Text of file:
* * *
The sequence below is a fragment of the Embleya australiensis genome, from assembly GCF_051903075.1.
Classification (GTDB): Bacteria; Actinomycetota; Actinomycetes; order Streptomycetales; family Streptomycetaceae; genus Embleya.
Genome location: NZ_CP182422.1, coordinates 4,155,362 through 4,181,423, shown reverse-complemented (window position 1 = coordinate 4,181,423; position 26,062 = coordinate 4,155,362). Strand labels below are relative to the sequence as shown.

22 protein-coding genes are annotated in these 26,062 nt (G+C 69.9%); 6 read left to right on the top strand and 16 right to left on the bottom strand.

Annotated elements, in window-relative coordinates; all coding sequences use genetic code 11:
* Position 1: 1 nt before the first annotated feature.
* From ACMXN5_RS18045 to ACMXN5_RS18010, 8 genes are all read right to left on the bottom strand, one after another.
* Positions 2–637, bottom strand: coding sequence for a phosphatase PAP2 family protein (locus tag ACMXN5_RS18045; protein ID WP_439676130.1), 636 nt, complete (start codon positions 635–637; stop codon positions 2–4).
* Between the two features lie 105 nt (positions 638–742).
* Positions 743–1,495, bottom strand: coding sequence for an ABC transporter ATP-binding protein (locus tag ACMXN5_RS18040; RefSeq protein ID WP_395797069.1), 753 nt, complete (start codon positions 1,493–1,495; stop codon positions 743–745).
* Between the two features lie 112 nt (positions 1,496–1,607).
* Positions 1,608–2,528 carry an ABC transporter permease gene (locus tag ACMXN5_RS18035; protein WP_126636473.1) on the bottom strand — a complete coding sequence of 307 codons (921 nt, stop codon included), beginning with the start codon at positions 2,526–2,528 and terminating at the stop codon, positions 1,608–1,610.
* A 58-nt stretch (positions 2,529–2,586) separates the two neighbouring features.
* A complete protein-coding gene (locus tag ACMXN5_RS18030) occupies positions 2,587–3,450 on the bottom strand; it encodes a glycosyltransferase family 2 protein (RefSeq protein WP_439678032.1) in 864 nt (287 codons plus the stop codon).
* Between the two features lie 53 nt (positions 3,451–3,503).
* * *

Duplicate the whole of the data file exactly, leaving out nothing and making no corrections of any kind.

The sequence below is a fragment of the Embleya australiensis genome, from assembly GCF_051903075.1.
Classification (GTDB): Bacteria; Actinomycetota; Actinomycetes; order Streptomycetales; family Streptomycetaceae; genus Embleya.
Genome location: NZ_CP182422.1, coordinates 4,155,362 through 4,181,423, shown reverse-complemented (window position 1 = coordinate 4,181,423; position 26,062 = coordinate 4,155,362). Strand labels below are relative to the sequence as shown.

22 protein-coding genes are annotated in these 26,062 nt (G+C 69.9%); 6 read left to right on the top strand and 16 right to left on the bottom strand.

Annotated elements, in window-relative coordinates; all coding sequences use genetic code 11:
* Position 1: 1 nt before the first annotated feature.
* From ACMXN5_RS18045 to ACMXN5_RS18010, 8 genes are all read right to left on the bottom strand, one after another.
* Positions 2–637, bottom strand: coding sequence for a phosphatase PAP2 family protein (locus tag ACMXN5_RS18045; protein ID WP_439676130.1), 636 nt, complete (start codon positions 635–637; stop codon positions 2–4).
* Between the two features lie 105 nt (positions 638–742).
* Positions 743–1,495, bottom strand: coding sequence for an ABC transporter ATP-binding protein (locus tag ACMXN5_RS18040; RefSeq protein ID WP_395797069.1), 753 nt, complete (start codon positions 1,493–1,495; stop codon positions 743–745).
* Between the two features lie 112 nt (positions 1,496–1,607).
* Positions 1,608–2,528 carry an ABC transporter permease gene (locus tag ACMXN5_RS18035; protein WP_126636473.1) on the bottom strand — a complete coding sequence of 307 codons (921 nt, stop codon included), beginning with the start codon at positions 2,526–2,528 and terminating at the stop codon, positions 1,608–1,610.
* A 58-nt stretch (positions 2,529–2,586) separates the two neighbouring features.
* A complete protein-coding gene (locus tag ACMXN5_RS18030) occupies positions 2,587–3,450 on the bottom strand; it encodes a glycosyltransferase family 2 protein (RefSeq protein WP_439678032.1) in 864 nt (287 codons plus the stop codon).
* Between the two features lie 53 nt (positions 3,451–3,503).